There could be a miracle. I believed in miracles and I prayed for a miracle for Papa. I thought about what a precious man he was. He had met Grammy when he was 21 and Grammy was only 16. He walked her home from the ice skating rink and never had eyes for another girl. They waited 10 years to get married so they could save money to build a house.
He was called into the army during WWII, but never left the United States thanks to his excellent typing skills. That was a very good thing, because during that time, my mother was conceived!
After the war, he began working at a bank as a teller and worked his way to becoming the bank president. He was known by many of the people in the small city of Wausau, and was affectionately called “Chick” even though his name was Harold. He was always easy with conversation and jokes and was great fun to be around.
He was a very honorable man and attended a Methodist church. He didn’t talk much about his faith. In fact, when I had a life-altering salvation experience at the age of 14 and started attending a Charismatic church, he didn’t seem that interesting in talking about it. I wondered if he really had a relationship with Jesus. Had he ever asked Jesus to forgive his sins and take him to heaven? I didn’t know. The thought of never seeing my Papa again terrified me.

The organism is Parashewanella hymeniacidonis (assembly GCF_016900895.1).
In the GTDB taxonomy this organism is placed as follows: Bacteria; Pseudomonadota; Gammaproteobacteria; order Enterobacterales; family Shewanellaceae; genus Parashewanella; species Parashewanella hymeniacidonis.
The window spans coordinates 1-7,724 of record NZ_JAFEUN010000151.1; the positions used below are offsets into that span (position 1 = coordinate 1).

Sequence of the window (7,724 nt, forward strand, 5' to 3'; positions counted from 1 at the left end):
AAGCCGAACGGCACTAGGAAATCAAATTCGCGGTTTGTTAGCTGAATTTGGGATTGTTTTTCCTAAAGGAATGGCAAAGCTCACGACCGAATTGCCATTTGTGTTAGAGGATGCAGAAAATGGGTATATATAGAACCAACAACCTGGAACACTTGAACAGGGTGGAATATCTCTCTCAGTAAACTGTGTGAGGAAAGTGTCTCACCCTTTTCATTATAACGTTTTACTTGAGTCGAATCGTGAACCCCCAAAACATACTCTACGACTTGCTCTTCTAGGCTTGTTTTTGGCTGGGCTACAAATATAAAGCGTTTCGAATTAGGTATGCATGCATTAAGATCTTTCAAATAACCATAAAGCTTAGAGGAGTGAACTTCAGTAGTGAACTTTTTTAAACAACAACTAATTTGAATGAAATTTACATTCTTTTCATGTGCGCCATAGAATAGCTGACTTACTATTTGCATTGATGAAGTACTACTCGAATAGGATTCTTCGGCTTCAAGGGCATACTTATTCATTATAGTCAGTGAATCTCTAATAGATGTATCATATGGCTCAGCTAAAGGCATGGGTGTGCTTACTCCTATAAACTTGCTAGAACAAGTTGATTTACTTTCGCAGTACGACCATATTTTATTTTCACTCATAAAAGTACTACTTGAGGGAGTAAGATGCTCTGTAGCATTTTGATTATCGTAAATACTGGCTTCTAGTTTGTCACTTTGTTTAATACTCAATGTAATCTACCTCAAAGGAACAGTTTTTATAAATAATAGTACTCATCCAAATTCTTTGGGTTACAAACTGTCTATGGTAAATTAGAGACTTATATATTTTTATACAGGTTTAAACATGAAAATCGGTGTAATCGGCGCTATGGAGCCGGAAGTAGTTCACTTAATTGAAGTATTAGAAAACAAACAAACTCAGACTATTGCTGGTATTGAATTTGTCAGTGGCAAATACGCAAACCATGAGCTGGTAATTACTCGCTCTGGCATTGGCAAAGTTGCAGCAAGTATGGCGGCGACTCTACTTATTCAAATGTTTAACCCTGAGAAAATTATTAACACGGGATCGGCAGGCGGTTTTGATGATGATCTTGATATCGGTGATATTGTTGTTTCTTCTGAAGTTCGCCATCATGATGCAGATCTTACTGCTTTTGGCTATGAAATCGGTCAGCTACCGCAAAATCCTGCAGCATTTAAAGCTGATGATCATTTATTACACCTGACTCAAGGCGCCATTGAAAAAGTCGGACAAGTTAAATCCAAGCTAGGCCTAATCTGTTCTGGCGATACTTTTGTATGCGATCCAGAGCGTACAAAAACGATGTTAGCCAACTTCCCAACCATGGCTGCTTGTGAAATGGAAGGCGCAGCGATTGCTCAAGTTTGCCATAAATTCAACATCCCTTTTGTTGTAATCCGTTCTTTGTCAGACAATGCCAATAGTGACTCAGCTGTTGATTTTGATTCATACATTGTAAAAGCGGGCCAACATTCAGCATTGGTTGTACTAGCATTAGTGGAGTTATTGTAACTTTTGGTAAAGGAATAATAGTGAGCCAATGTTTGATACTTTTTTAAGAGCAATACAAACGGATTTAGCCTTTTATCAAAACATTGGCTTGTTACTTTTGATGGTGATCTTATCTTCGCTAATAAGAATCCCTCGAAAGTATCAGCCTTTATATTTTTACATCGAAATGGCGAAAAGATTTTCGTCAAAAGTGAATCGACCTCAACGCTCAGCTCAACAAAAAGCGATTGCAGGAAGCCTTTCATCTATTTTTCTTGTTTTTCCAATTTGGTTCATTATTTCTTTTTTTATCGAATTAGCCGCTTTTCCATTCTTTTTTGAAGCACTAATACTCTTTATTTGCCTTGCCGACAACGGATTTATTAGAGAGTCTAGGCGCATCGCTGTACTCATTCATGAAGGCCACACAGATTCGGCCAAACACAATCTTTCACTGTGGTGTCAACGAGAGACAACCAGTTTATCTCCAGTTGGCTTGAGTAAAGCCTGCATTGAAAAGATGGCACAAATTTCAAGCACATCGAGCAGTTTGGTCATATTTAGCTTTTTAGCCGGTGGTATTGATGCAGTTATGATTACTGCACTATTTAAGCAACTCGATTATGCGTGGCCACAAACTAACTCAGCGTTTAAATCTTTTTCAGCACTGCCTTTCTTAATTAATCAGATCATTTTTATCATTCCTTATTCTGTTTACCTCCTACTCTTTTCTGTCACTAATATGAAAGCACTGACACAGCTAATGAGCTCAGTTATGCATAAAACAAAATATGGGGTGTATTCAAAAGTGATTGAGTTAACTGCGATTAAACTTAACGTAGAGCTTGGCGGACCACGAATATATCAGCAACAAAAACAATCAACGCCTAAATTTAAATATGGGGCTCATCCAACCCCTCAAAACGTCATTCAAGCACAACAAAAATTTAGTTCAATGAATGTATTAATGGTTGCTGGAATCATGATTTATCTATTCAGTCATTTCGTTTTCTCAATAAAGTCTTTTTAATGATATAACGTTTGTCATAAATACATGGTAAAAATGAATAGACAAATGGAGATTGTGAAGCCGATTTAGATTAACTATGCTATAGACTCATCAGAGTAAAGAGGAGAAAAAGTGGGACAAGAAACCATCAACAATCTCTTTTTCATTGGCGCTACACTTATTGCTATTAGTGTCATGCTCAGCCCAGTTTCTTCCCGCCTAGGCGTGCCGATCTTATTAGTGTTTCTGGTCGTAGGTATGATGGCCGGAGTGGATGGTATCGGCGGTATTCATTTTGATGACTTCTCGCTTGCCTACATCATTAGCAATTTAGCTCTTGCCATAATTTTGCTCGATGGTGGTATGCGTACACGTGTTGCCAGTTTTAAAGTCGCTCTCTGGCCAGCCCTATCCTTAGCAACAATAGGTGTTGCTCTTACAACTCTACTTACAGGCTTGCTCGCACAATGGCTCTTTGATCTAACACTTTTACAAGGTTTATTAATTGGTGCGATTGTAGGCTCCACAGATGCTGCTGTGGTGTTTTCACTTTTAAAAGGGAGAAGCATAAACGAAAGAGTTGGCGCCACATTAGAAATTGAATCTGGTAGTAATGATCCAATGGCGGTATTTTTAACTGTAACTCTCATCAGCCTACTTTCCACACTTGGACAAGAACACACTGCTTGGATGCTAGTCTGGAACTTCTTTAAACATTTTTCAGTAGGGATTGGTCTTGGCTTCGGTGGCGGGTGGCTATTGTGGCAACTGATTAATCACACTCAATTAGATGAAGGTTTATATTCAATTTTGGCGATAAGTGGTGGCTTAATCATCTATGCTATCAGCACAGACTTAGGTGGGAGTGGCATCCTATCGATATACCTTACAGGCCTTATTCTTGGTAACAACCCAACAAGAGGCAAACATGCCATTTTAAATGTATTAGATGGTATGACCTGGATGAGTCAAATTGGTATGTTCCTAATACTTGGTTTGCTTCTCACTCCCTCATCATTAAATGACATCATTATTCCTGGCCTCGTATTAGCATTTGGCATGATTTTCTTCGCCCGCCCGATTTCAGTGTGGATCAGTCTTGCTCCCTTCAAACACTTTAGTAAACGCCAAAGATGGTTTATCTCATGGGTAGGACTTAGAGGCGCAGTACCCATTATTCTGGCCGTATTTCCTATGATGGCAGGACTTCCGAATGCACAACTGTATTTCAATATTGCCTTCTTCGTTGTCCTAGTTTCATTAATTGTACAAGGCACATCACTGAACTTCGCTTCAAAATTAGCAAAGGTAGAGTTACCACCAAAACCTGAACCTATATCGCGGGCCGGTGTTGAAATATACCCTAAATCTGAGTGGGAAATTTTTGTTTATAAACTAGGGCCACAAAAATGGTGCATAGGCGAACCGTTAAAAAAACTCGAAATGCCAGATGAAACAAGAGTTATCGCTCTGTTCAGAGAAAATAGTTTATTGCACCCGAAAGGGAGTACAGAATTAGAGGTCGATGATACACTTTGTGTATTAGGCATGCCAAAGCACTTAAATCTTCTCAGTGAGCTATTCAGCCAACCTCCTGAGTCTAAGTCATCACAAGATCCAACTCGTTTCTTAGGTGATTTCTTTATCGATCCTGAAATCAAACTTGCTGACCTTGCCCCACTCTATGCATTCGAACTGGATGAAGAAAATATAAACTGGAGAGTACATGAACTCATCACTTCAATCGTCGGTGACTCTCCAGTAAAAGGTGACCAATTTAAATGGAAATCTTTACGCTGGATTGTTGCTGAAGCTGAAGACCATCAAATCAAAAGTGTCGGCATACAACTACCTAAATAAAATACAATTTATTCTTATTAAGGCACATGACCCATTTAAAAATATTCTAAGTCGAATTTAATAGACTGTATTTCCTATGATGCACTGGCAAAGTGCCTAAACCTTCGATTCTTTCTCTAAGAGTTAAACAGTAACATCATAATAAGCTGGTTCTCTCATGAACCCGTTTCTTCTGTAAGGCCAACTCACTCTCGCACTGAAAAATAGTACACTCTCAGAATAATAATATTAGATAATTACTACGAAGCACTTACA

That week I graduated from High School. The graduation ceremony was lovely. I had some of my closest friends back to my house afterwards to celebrate. We stayed up most of the night, talking. There is so much to talk about when you are on the verge of the rest of your life; with missions trips, college, and careers all on the horizon.
Then we got into a circle, grabbed hands, and began to pray. We prayed for each other, prayed for our futures. Then I began to pray for my Papa.
“God, I ask that you would do a miracle and heal Papa. If he doesn’t know you, Jesus, DON’T LET HIM DIE! Heal him and speak to him and let him know your love. If he does know you, if he is going to heaven, then let him die. I don’t want him to have to suffer indefinitely, unable to talk or really live. If he is saved, please take him to heaven,” I prayed.
I looked up at the clock and it said 2:30am. It was time to wrap up this party. My friends returned home and I fell asleep in my living room, curled up on the recliner.
In the morning my mom gently shook my shoulder. “Last night your Papa died,” she said.
I was so sleepy, that I didn’t respond except to let out a sad, “Ohhhhhh.” Then I rolled over and went back to sleep. I couldn’t explain the peace that I felt. My mom expected me to be quite distraught, and she hated to give me the news on the day after I graduated.
Later, when I was fully awake, I asked my mom, “What time did Papa die?”
“It was 1:30am,” she answered.
My heart sank. He died before I had prayed that prayer. I didn’t have any assurance that I would see my Papa again.
Then I remembered. Papa had passed away at 1:30am Wisconsin time. That was 2:30am our time here in Pennsylvania, the exact time that I had asked Jesus to carry him to heaven!